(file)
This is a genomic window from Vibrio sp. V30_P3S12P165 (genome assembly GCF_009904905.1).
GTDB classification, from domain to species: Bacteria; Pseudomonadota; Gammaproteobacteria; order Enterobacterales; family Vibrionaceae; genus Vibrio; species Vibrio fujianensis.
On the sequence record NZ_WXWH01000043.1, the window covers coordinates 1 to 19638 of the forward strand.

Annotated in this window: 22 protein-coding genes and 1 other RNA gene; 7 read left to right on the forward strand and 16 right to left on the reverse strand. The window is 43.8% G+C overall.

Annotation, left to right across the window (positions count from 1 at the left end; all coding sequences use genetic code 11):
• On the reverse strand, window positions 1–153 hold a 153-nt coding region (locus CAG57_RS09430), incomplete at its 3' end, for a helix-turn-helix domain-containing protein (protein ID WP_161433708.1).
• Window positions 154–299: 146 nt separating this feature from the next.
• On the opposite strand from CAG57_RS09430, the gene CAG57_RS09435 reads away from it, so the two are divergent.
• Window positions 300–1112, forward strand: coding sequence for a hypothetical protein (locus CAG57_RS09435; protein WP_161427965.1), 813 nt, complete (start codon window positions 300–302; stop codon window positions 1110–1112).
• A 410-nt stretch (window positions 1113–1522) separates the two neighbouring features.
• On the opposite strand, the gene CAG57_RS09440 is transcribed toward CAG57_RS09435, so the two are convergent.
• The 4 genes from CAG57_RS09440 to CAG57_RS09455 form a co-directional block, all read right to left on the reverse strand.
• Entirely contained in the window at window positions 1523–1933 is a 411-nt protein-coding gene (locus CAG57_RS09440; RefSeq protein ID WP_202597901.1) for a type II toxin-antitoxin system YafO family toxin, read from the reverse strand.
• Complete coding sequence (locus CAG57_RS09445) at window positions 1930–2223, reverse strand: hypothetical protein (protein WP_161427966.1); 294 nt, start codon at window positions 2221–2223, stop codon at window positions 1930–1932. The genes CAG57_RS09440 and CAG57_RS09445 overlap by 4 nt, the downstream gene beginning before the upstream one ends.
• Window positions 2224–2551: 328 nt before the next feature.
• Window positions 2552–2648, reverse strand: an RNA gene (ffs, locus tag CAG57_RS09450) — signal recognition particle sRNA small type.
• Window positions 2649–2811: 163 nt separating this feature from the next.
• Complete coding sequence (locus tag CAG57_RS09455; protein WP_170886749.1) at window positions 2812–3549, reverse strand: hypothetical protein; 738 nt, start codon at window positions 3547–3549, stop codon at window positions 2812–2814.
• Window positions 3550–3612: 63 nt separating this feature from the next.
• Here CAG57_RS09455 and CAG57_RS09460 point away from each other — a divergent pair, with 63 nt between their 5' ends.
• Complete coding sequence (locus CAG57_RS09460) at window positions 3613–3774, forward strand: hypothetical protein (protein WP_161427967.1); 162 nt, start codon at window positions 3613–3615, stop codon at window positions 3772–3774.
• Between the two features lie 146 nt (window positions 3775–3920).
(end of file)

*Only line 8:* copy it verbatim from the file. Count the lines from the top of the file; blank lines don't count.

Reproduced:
• On the opposite strand from CAG57_RS09430, the gene CAG57_RS09435 reads away from it, so the two are divergent.